Living within a capitalist society made it hard, as far as I could see, for me to offer Wonderland as a gift, and I attended workshops and courses at Brighton University to help me shape Wonderland into a social enterprise business. I learnt about Minimum Viable Products, lean start ups, and testing ideas to see if they are wanted/needed/will grow. I pruned Wonderland back to three things, which I called the essence, so that I could test the idea of an indoor adventure playground for grown ups for viability:

  • Leave your grown up worries at the door
  • Share your hopes and dreams
  • Play with childlike glee

I ran the first Wonderland event in February 2019, based on this essence, at Funplex, Brighton, an indoor adventure playground for children. Twenty one people came; at the end they gave feedback that they’d all come again and said they felt better than when they’d arrived. This spurred me on to run another event at Funplex, which is on 4th April. You can buy tickets here. This time, I’m curious to see the ratio of new people to those re-attending, what people get from re-attending, and whether all attendees feel better after a Wonderland session.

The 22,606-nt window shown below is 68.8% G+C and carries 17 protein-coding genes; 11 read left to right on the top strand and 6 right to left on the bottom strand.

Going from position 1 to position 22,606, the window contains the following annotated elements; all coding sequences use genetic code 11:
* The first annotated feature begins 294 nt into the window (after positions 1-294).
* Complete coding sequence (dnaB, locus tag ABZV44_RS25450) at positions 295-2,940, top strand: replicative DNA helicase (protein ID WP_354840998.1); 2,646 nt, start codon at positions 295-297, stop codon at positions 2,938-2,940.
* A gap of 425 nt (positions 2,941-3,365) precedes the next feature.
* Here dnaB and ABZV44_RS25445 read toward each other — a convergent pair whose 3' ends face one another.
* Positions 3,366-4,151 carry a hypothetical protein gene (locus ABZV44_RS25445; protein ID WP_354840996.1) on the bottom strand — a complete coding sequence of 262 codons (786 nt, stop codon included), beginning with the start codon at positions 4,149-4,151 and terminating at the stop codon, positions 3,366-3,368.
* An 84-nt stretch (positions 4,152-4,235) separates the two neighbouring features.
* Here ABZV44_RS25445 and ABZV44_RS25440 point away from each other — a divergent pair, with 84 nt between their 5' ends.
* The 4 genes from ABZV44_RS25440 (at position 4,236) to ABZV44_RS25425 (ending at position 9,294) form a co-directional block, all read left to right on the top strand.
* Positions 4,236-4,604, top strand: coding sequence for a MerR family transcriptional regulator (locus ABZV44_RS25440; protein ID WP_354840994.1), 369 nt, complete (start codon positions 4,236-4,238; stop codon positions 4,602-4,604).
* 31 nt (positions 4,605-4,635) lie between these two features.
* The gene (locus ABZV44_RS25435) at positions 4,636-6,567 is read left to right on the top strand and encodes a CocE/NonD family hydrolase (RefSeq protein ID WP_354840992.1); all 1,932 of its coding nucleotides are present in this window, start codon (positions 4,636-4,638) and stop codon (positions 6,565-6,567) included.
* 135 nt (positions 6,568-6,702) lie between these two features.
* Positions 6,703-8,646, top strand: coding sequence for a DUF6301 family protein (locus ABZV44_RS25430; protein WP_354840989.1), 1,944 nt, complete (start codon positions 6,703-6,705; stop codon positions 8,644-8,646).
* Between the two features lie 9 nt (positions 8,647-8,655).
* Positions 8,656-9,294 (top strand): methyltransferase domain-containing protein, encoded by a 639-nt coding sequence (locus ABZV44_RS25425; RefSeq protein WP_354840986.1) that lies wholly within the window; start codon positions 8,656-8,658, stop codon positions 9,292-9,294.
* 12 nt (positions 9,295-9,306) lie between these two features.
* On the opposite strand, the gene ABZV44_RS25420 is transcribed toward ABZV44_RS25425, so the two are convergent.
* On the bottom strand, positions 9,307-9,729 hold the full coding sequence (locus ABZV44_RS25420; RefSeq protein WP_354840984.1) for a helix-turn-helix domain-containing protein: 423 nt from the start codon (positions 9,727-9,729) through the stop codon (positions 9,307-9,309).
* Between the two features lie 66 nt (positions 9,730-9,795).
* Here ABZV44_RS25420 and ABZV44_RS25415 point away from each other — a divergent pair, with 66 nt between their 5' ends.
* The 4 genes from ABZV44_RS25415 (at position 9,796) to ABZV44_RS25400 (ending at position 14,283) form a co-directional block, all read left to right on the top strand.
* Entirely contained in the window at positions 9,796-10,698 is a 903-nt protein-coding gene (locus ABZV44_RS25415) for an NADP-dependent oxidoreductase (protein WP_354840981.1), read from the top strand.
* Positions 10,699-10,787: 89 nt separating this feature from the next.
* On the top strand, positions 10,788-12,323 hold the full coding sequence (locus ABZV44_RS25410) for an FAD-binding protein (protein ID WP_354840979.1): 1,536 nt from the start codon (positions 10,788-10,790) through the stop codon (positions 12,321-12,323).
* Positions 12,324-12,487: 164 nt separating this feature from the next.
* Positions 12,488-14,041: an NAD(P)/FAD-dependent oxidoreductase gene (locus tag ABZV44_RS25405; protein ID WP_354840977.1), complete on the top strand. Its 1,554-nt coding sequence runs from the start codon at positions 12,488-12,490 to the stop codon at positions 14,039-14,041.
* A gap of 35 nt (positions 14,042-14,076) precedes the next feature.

I feel a conflict between the original idea and the reality of the events I’ve created to test the idea. The point of Wonderland was that it’s free to attend so selling tickets to potential attendees is missing that point. How can I make it free to attend? What if Wonderland is a time-limited pop-up, with arts and business funding to make it available to the local community? It could be a six month (or less) project where we rent a building and invite local artists, craftspeople and the local community to build Wonderland so that grown ups will have things to swing, slide, climb and jump on, and spaces to be quiet and full of wonder or draw and share their hopes and dreams. It could be built on the original Wonderland values of zero waste, recycling materials, and healthy food.